Grimsby achieves tax haven status for Hanson

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The Independent Online
Hanson, the conglomerate in the throes of breaking itself up, yesterday sought to play down the significance of one of its demerged businesses being managed from Grimsby - even though the company will be registered and headquartered in the US.

Although most of its plant and 6,700 staff are located across the pond, Millennium Chemicals will have to be controlled from Britain for the next five years for tax purposes.

The company will be forced to hold its board meetings in the UK and to maintain a British executive office - and the only one it has is near Grimsby.

"We're not putting Grimsby on the map," claimed Hanson's Christopher Collins. "It is already on it as far as we are concerned with the large titanium dioxide plant we have at nearby Stallingborough."

He added that Millennium's board meetings would "almost invariably" be held in the UK.

Millenium is incorporated in Delaware, will pay American tax rates and its shares will only be listed in New York. But the Inland Revenue will only allow the British-registered Hanson to spin off Millennium, Imperial Tobacco and its Energy Group without paying tax if management and control remain in Britain for at least five years.

Mr Collins pointed out that not all Millennium's directors would be inconvenienced by the unusual arrangement as three of the board, including former Home Secretary Kenneth Baker, are British. He also acknowledged that it could act as a poison pill for potential bidders.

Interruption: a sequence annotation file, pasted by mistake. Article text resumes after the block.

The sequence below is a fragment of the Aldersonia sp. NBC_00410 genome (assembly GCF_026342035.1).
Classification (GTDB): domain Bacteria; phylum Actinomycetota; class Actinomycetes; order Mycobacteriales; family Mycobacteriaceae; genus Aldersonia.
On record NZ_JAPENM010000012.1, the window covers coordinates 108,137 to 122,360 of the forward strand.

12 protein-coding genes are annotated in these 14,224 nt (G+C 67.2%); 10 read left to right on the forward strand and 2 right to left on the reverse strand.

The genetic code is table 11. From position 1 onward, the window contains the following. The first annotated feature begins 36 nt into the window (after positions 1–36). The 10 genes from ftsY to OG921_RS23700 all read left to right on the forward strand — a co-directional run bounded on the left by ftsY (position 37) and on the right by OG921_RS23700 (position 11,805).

He might also have added that Hanson's connections with the famous fishing port are far from tenuous. One of its co-founders, the late Lord White, was a life peer of Hull, just across the Humber estuary.

The US executives, led by William Landyut, the chairman and Robert E Lee, Millennium's president, will be amply rewarded for their regular transatlantic trips. Free shares worth around $60m (pounds 38.5m) will be distributed among 30 of the most senior Millenium executives under a remuneration package.

According to the listing particulars, Mr Landyut will be entitled to free shares worth up to $10m under the long-term stock incentive plan. He gets a quarter of the shares automatically, but will only earn the maximum if certain performance targets, set by Millennium's remuneration committee, are met. Last year Mr Landyut's basic pay rose by 15 per cent to $780,000.

Mr Lee will be entitled to free shares worth up to $7m under the incentive plan. He already makes $490,000 a year.